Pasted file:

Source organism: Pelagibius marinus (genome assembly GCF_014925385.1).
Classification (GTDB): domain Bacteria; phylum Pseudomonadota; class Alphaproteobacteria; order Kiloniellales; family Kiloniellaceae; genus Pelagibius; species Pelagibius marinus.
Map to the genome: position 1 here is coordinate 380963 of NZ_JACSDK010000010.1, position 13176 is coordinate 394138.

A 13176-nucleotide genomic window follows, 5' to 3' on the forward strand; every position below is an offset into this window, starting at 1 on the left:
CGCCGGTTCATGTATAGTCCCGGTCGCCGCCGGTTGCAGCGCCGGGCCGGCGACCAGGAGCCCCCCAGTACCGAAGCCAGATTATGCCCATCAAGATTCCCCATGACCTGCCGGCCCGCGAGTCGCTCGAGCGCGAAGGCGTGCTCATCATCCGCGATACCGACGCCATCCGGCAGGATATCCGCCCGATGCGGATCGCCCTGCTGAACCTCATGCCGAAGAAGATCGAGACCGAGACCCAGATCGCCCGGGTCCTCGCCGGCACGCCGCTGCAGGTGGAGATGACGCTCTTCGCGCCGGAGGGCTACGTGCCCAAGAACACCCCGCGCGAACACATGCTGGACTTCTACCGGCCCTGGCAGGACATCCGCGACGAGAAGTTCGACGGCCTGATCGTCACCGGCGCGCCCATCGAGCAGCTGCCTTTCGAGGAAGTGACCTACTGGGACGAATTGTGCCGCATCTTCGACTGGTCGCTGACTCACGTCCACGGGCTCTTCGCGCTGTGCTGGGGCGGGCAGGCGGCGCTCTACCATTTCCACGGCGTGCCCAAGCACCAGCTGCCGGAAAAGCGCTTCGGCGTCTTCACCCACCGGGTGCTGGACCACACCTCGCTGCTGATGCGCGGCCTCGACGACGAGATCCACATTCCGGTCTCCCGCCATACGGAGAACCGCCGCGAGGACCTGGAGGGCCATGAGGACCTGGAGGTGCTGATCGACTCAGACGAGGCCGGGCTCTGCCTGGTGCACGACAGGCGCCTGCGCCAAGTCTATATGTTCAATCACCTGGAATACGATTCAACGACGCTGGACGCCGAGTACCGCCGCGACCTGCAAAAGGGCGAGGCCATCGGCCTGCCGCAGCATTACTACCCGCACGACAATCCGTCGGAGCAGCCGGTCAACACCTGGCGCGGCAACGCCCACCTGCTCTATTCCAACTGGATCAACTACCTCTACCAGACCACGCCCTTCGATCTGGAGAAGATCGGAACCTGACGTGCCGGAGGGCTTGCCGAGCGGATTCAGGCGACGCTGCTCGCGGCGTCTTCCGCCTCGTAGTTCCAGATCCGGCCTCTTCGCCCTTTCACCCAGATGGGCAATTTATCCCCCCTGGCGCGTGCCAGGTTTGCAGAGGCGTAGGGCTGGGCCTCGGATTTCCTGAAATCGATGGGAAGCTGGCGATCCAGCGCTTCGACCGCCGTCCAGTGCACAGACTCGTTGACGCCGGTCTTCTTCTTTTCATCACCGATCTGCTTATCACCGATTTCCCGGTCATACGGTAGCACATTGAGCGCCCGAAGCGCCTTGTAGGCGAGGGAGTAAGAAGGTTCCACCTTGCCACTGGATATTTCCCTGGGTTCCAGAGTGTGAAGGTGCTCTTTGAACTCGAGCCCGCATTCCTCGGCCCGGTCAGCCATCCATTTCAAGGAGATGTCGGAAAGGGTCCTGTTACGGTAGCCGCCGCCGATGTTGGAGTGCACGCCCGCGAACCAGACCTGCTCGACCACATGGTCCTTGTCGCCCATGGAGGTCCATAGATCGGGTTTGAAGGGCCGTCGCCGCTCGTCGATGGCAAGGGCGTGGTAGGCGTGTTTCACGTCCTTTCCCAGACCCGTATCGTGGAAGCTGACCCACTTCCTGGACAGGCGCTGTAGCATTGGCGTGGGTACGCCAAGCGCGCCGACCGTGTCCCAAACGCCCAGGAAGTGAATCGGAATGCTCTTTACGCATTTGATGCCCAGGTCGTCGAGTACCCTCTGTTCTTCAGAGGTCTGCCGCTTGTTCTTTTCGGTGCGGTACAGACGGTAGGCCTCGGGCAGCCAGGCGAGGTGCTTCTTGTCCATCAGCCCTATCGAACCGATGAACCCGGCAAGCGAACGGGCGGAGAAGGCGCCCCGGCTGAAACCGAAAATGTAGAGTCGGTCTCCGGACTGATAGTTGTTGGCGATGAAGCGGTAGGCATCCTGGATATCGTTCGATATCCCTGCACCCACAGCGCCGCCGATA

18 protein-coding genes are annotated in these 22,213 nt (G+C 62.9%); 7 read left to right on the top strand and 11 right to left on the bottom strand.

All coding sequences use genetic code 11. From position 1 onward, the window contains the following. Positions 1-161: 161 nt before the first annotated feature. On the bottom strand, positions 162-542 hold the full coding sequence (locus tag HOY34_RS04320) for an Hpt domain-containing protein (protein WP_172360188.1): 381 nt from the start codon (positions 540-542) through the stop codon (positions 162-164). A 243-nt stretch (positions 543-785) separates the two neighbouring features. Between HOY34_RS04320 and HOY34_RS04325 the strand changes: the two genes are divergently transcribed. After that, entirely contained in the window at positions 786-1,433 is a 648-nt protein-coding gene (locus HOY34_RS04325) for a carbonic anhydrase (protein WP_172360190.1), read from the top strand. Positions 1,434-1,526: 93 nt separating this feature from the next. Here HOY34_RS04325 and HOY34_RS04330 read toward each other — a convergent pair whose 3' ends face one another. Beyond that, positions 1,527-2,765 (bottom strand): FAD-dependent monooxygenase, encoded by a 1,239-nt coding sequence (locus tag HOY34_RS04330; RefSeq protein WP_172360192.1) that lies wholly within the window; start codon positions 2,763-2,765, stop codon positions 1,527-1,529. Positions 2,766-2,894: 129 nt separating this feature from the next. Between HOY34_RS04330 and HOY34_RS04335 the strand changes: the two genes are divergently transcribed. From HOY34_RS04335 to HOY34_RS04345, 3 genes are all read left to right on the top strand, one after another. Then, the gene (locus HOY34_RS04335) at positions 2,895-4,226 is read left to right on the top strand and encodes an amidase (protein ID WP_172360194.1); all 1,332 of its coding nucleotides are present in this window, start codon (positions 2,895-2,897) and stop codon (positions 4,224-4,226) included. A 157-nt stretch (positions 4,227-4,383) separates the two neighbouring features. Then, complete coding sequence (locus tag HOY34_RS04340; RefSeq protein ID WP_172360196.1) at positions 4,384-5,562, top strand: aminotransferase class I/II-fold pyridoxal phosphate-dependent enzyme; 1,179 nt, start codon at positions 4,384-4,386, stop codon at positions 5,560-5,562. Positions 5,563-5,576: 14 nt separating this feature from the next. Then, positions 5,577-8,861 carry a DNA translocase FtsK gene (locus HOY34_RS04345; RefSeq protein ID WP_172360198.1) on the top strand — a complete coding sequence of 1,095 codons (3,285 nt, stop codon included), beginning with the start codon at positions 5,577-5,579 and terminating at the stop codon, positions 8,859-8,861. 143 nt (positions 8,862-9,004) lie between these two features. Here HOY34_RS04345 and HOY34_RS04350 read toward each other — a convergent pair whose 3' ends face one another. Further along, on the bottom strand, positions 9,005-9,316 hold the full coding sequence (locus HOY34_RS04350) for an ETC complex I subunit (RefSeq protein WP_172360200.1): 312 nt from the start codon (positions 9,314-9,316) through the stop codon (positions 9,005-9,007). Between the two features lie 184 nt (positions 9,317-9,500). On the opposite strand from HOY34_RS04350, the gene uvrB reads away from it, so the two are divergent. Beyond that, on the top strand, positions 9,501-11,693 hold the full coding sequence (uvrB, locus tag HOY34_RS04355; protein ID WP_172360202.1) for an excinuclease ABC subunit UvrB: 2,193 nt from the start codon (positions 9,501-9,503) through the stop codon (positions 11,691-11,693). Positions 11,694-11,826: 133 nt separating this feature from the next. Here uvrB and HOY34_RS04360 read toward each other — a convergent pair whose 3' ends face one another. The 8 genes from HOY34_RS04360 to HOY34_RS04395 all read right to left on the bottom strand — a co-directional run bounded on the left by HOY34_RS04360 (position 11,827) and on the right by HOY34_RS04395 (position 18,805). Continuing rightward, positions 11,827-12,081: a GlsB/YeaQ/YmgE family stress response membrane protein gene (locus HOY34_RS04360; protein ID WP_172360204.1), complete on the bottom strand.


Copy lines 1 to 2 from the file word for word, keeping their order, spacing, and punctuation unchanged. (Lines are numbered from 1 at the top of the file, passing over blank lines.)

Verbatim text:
Source organism: Pelagibius marinus (genome assembly GCF_014925385.1).
Classification (GTDB): domain Bacteria; phylum Pseudomonadota; class Alphaproteobacteria; order Kiloniellales; family Kiloniellaceae; genus Pelagibius; species Pelagibius marinus.